U.S. Department of Justice
Civil Rights Division
Notice: Archived Document
The rulemaking referenced in this document (RIN 1190-AA65) has been withdrawn. For more information, please see Nondiscrimination on the Basis of Disability; Notice of Withdrawal of Four Previously Announced Rulemaking Actions. This document is maintained for reference purposes.
April 29, 2016
Rulemaking addressing Web accessibility requirements is a high priority for the Department. The increasingly interconnected and dynamic nature of Web sites allows for easy and convenient access to the programs, services, and activities of public entities covered by the Americans with Disabilities Act (ADA). Yet, individuals with disabilities are often denied equal access to the services, programs, and activities of State and local governments because many public entities’ Web sites are inaccessible. Public entities have also expressed the need for accessibility standards to help them meet their responsibility to provide equal access. The Department believes that adopting technical standards clarifying how to make a Web site accessible is crucial to achieving the ADA’s mandate.
On April 28, 2016, the Department of Justice (the Department) withdrew its Notice of Proposed Rulemaking (NPRM) titled Nondiscrimination on the Basis of Disability; Accessibility of Web Information and Services of State and Local Government Entities (RIN 1190-AA65), which was submitted to the Office of Management and Budget (OMB) for review pursuant to Executive Order 12866 on July 9, 2014. Contemporaneously, the Department is issuing a Supplemental Advance Notice of Proposed Rulemaking (SANPRM) titled Nondiscrimination on the Basis of Disability; Accessibility of Web Information and Services of State and Local Government Entities.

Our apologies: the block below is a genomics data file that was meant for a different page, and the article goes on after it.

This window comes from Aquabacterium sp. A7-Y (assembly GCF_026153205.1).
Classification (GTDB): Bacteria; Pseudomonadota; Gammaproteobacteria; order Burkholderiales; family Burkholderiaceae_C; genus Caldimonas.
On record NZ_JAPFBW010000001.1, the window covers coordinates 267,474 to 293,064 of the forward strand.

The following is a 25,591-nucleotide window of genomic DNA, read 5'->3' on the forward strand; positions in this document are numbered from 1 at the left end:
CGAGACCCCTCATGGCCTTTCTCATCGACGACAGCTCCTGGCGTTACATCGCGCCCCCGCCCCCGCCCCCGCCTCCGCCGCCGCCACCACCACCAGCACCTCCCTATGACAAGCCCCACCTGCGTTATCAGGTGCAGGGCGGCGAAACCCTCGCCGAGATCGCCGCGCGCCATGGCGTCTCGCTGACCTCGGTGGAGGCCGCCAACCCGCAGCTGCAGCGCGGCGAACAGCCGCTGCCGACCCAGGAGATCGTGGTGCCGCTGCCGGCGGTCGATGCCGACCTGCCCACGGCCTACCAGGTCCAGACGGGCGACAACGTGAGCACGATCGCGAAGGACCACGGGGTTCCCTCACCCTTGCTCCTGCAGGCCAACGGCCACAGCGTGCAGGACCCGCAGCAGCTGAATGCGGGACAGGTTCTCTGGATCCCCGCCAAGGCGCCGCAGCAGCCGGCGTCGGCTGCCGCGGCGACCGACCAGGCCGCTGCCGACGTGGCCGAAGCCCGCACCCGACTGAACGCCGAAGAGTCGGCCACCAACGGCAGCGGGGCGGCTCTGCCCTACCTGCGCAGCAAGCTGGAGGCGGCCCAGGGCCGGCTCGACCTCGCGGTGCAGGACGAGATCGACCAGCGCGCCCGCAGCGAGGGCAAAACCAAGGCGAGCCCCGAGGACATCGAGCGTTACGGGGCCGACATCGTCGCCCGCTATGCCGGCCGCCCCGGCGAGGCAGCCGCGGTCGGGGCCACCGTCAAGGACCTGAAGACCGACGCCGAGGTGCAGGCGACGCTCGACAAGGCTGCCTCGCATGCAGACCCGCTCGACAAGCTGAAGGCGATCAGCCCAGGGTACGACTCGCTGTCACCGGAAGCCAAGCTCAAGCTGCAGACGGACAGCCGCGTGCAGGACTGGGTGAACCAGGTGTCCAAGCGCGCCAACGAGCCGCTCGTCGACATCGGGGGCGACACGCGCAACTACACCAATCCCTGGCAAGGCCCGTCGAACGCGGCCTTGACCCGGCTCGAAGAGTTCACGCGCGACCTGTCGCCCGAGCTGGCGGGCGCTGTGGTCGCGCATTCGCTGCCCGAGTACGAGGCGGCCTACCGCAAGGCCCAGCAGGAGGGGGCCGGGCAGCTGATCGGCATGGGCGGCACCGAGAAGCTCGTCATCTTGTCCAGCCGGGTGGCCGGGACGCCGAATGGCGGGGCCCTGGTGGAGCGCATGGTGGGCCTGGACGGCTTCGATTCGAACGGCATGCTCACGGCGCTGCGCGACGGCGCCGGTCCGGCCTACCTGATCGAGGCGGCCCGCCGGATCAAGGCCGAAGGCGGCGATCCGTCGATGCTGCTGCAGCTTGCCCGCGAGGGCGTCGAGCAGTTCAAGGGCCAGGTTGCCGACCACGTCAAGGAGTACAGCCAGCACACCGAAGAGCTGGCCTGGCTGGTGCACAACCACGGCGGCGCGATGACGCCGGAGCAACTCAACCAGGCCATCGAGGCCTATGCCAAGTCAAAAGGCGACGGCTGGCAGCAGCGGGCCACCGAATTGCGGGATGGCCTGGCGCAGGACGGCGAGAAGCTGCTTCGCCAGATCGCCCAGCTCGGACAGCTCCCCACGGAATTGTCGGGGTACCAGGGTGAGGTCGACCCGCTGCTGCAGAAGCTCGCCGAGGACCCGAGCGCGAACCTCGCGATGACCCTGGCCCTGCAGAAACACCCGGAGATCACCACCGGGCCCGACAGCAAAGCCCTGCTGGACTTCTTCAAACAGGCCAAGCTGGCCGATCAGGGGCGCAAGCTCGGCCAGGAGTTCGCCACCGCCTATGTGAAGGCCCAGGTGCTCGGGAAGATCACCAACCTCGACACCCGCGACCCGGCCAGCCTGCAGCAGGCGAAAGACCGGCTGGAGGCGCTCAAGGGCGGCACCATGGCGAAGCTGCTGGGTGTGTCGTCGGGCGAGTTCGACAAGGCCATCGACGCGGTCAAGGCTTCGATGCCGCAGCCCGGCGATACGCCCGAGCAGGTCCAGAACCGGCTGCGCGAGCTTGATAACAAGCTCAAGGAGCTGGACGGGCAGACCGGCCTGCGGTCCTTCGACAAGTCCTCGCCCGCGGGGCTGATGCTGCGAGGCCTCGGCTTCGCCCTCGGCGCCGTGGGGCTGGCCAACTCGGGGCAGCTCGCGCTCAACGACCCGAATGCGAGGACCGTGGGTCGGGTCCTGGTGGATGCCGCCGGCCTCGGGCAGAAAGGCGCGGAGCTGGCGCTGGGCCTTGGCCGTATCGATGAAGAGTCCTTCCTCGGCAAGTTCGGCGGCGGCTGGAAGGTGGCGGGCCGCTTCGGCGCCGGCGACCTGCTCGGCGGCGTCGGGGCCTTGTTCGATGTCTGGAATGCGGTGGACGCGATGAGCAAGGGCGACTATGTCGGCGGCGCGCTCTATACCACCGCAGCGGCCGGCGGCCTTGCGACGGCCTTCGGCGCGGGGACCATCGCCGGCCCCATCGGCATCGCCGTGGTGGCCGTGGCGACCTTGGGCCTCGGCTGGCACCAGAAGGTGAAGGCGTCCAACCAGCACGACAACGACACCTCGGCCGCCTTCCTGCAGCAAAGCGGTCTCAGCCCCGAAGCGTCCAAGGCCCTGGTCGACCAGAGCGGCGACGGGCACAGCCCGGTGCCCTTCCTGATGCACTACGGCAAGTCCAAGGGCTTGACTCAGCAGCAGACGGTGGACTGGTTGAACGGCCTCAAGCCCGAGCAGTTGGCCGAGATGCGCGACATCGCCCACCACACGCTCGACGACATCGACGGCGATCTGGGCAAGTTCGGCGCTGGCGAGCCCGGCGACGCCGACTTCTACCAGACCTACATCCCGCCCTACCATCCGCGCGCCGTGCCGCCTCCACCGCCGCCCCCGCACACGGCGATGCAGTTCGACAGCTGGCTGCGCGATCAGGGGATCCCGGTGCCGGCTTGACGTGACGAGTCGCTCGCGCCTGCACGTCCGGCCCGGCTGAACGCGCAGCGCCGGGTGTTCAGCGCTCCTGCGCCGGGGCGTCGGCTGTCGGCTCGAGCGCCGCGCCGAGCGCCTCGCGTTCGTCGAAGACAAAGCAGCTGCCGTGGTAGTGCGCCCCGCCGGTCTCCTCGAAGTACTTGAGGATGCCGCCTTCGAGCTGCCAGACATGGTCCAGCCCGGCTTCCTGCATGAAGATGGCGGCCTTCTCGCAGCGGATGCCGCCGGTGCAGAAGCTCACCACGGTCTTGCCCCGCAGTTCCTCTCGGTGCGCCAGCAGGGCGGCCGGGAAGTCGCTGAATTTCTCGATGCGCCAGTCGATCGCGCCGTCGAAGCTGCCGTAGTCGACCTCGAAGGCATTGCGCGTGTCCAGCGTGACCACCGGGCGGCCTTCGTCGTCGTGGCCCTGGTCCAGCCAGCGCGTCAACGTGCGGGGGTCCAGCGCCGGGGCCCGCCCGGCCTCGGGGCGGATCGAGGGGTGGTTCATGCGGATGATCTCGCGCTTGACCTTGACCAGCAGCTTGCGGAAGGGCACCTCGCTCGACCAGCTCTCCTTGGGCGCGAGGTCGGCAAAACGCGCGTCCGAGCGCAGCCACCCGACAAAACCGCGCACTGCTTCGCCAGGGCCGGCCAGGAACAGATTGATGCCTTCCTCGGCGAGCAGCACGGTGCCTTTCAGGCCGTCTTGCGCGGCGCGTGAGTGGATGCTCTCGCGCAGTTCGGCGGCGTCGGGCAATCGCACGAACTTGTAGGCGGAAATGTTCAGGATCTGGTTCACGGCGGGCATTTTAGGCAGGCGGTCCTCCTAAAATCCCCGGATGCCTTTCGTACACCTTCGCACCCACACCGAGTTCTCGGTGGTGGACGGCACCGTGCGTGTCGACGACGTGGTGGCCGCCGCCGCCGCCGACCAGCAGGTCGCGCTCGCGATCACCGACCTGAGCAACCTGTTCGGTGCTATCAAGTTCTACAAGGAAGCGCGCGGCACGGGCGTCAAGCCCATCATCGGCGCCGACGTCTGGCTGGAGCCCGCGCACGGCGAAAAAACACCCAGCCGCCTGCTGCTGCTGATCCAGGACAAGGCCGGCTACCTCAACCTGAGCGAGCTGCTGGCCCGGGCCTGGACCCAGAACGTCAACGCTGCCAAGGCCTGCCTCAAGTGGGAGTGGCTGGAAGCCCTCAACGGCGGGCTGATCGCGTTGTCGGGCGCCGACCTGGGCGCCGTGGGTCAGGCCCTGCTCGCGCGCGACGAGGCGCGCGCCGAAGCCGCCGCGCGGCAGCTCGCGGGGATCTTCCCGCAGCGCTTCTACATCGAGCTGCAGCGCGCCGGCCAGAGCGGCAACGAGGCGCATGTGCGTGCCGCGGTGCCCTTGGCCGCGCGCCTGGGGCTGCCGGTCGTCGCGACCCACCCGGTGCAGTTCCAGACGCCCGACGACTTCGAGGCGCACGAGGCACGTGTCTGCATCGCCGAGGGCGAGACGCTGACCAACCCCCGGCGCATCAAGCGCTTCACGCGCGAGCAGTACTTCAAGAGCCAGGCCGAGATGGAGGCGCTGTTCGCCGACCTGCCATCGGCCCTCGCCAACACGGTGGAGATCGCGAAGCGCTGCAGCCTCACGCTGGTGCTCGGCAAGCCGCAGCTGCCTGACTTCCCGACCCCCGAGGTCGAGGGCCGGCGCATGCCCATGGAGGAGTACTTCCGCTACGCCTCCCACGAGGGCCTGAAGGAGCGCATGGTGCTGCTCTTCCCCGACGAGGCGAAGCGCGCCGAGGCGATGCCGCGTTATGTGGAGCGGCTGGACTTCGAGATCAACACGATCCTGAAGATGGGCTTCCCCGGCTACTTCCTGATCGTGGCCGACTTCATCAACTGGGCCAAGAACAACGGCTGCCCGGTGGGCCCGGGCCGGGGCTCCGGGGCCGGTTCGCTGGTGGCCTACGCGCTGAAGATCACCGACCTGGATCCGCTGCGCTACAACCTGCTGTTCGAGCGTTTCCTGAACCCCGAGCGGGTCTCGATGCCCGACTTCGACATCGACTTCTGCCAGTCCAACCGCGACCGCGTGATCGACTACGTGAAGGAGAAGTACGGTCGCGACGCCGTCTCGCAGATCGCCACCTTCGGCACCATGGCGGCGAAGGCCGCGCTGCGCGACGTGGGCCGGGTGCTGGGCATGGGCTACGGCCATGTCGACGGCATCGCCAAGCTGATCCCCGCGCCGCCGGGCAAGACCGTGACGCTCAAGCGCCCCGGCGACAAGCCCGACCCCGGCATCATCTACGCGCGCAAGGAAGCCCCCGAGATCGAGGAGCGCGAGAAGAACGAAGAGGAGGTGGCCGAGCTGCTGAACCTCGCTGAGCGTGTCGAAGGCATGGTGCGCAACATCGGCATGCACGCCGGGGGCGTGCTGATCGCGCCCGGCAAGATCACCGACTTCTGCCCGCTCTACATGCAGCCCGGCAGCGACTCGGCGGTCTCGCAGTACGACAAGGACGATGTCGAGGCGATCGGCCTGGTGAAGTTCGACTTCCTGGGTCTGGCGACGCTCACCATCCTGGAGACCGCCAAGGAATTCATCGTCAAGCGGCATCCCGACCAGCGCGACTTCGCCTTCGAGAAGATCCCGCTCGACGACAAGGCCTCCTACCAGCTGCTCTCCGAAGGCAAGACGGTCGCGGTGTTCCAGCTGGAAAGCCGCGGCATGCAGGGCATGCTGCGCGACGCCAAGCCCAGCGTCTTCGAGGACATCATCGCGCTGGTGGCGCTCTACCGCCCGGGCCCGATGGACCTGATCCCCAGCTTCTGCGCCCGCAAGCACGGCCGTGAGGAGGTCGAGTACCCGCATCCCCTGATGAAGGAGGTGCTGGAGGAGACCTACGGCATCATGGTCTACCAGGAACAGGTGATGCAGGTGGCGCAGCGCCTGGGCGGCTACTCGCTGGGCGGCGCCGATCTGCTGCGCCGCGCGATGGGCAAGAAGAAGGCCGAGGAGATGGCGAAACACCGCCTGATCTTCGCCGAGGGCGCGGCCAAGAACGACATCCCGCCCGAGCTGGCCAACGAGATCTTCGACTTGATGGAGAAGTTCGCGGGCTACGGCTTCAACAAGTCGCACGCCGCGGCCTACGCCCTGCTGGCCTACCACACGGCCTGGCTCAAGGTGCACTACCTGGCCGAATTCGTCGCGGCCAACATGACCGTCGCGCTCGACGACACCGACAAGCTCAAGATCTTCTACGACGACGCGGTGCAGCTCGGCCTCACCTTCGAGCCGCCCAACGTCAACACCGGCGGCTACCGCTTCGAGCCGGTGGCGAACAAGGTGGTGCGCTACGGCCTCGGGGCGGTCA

Through the SANPRM, the Department intends to solicit additional public comment on various issues to help the Department shape and further its rulemaking efforts. Since the Department issued its 2010 ANPRM on Web accessibility, the Internet, accessibility tools, and assistive technologies have evolved. They have become more available, less expensive, and more widely used. The Department expects that, in addition to being more current, the public comments on the SANPRM will be more detailed and focused than those received in response to its original 2010 ANPRM.
For example, the Department seeks more specific information relating to the potential application of technical accessibility requirements to the Web sites of public entities under title II of ADA. The Department also seeks information on the appropriateness of setting alternative requirements for small public entities. Moreover, the Department seeks precise information on the costs and benefits of Web accessibility that will aid in its preparation of a regulatory impact analysis.
Additionally, while the Department is already aware of many benefits of adopting technical standards for Web accessibility, the Department hopes to obtain more information about specific benefits, including benefits to persons with particular types of disabilities, and input on how to measure the benefits of Web accessibility. The Department also seeks to gather more information about the current level of accessibility of public entities’ Web sites, including the experiences of people with disabilities accessing public entities’ Web sites. In addition, the Department asks for specific data on the costs of Web accessibility and for suggestions about how to measure those costs.
In addition to the SANPRM, the Department intends to conduct research and studies as necessary to better understand the benefits and costs of a Web accessibility regulation. The Department intends to use the information gathered from the public, its research, and the studies to inform and advance the Department’s rulemaking efforts. Web accessibility continues to remain a critical component of public entities’ obligation to provide equal access to their programs, services, and activities under the ADA.